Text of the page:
Milky Way's halo is filled with 'magnetic donuts' as wide as 100,000 light-years

The outer halo of the Milky Way is filled with magnetic fields that take the shape of vast donuts with diameters ranging from 12,000 to 100,000 light-years, with the heart of our galaxy at their center.

These donut or “toroid” shaped magnetic fields of the Milky Way are responsible for constraining the physical processes surrounding gas and dust that exist between stars, known as the interstellar medium, and also govern the propagation of charged particles called cosmic rays that travel through the universe at near-light speeds.

The discovery could help better understand the origin and evolution of magnetic fields in the cosmos, a mystery that has baffled astronomers for decades.

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The new study was led by National Astronomical Observatories of the Chinese Academy of Sciences (NAOC) scientists Xu Jun and Han Jinlin.

As well as previously determining the structure of magnetic fields along the spiral arms of the Milky Way, in 1997, Jinlin discovered a striking anti-symmetry in the effects of celestial objects located beyond the Milky Way that are radio sources with respect to the coordinates of our galaxy. The researcher also found magnetic field directions were reversed below and above our galaxy’s main galactic plane.

This anti-symmetry could arise from the toroidal structure of magnetic fields in the Milky Way’s halo, the outer diffuse cloud of gas, dust, and stars that surrounds our galaxy.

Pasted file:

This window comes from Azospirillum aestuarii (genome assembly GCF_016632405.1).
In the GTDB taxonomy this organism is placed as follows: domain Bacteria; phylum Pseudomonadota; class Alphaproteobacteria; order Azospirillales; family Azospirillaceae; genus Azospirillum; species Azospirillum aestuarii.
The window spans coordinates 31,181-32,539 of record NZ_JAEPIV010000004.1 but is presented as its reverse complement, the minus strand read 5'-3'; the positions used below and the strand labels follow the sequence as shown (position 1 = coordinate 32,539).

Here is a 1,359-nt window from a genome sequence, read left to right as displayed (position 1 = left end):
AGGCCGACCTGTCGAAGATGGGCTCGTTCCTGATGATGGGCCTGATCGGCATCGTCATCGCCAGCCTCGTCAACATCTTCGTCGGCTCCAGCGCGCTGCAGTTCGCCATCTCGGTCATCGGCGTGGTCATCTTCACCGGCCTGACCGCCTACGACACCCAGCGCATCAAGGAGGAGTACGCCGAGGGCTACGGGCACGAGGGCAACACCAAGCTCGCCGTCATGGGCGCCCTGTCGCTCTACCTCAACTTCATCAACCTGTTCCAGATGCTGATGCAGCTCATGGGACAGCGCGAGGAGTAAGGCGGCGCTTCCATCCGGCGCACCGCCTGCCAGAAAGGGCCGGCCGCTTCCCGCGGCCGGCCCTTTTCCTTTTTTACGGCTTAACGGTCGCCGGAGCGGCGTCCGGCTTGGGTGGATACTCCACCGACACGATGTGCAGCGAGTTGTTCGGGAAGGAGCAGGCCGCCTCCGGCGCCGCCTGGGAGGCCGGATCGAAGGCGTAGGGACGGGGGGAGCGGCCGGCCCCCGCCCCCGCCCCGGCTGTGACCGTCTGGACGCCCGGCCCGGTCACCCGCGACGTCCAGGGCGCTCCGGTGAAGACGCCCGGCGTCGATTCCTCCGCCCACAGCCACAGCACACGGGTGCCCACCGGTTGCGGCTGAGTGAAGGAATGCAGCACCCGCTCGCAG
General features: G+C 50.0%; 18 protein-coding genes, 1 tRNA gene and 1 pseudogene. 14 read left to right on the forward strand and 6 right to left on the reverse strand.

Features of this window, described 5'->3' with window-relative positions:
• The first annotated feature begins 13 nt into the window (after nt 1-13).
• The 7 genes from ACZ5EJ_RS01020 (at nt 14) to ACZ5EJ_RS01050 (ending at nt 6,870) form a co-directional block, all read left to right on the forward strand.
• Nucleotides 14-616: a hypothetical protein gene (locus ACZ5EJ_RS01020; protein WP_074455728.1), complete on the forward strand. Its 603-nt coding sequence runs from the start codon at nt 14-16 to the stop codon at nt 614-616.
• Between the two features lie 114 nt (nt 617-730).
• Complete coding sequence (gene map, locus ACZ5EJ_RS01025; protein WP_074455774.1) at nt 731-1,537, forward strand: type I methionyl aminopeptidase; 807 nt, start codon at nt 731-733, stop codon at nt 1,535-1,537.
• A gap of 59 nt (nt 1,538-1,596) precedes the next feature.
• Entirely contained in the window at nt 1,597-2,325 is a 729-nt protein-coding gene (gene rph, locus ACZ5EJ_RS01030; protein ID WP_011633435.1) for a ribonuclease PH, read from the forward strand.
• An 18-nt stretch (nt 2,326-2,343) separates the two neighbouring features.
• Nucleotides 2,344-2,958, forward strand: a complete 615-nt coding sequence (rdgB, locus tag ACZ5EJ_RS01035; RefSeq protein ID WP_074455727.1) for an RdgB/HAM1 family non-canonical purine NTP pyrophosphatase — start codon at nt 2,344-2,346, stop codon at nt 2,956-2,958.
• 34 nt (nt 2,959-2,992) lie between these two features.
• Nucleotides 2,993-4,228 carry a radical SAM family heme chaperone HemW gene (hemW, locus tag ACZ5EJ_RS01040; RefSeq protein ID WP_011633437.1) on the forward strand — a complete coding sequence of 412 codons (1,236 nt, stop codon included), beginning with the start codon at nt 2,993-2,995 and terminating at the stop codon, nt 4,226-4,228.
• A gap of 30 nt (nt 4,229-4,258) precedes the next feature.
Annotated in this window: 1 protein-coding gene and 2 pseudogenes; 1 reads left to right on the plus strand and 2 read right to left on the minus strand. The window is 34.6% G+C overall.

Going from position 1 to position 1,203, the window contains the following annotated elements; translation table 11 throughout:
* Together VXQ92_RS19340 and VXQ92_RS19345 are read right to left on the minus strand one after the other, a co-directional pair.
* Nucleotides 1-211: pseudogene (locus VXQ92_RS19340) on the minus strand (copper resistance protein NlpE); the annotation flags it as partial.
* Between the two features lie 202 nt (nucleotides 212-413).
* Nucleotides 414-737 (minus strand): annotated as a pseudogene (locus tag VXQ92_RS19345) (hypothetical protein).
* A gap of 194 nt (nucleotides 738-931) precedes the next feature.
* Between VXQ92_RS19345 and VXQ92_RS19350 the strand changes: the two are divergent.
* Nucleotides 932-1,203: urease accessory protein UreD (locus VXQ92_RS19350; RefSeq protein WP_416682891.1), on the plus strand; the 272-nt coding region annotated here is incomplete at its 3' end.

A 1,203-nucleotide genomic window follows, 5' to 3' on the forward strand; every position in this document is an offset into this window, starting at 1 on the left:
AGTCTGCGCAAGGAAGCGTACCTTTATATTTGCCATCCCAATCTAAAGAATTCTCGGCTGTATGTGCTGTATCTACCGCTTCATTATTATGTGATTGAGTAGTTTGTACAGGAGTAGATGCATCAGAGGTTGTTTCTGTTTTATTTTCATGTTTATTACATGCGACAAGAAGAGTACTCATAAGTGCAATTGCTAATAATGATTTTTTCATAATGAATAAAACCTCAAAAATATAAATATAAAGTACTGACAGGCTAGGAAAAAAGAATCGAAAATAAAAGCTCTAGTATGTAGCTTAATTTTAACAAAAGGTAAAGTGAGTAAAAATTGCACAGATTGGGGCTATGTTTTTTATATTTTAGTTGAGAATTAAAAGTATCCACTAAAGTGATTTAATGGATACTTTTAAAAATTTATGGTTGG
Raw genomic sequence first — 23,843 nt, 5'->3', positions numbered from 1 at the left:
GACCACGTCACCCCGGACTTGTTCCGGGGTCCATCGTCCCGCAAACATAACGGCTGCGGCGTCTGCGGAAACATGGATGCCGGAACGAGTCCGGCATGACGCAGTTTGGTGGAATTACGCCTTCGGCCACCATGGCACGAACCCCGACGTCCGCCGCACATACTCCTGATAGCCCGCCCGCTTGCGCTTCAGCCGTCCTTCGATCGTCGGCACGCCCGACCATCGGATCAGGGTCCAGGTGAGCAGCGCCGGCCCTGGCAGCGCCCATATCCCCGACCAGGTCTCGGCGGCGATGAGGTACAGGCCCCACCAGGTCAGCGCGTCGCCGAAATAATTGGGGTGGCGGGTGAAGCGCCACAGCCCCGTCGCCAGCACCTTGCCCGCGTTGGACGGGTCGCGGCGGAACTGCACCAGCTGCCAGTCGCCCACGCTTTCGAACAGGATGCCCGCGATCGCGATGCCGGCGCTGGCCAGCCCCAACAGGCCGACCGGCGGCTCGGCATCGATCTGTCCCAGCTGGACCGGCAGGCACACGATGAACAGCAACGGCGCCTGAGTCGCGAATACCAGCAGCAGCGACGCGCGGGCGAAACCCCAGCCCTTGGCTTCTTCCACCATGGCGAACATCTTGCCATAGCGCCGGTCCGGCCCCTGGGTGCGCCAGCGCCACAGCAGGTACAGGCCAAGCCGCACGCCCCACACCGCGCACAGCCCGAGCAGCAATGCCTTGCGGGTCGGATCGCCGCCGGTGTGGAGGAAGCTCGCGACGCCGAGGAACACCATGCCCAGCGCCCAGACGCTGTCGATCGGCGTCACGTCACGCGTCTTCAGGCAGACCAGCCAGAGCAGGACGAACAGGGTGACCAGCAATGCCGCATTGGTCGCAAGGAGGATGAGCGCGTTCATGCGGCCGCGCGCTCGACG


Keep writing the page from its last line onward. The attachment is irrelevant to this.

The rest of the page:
However, these anti-symmetry effects of radio sources can also be generated by the interstellar gas and dust that surrounds the solar system. This is evidenced by the fact that distant pulsars and radio-emitting objects closer to the solar system also display the same anti-symmetry.

That means confirming the donut-like nature of magnetic fields in the Milky Way’s outer halo and measuring the size of these fields would need to account for the antisymmetry-generating effects that arise as a result of magnetic fields outside the solar system but closer to the sun.

Jinlin and colleagues wanted to determine whether observed radio source asymmetries indicate that magnetic fields in the galactic halo still have a toroidal shape when the effects of the interstellar medium are subtracted.

a spiral galaxy seen top-down and edge-ona spiral galaxy seen top-down and edge-on

a spiral galaxy seen top-down and edge-on

To do this, the team aimed to investigate a phenomenon in the interstellar medium called Faraday rotation, which involves the orientation (or polarization) of radio waves changing as the result of magnetic flux, using measurements of pulsars by Five-hundred Aperture Spherical radio Telescope (FAST).

Once this effect had been measured and its effect on generating antisymmetric radio wave sources was quantified, it could be subtracted from the observations of distant cosmic radio sources.


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This revealed that the antisymmetry caused by the magnetic fields in the Milky Way halo exist across the whole sky over Earth, extending out from the center of our galaxy to its outskirts.

This not only confirmed the toroidal shape of these fields but also tipped the researchers off to their vast size, revealing a radius range from 6,000 light-years to 50,000 light-years out from the center of the Milky Way.

The team’s research was published on Friday (May 10) in The Astrophysical Journal.

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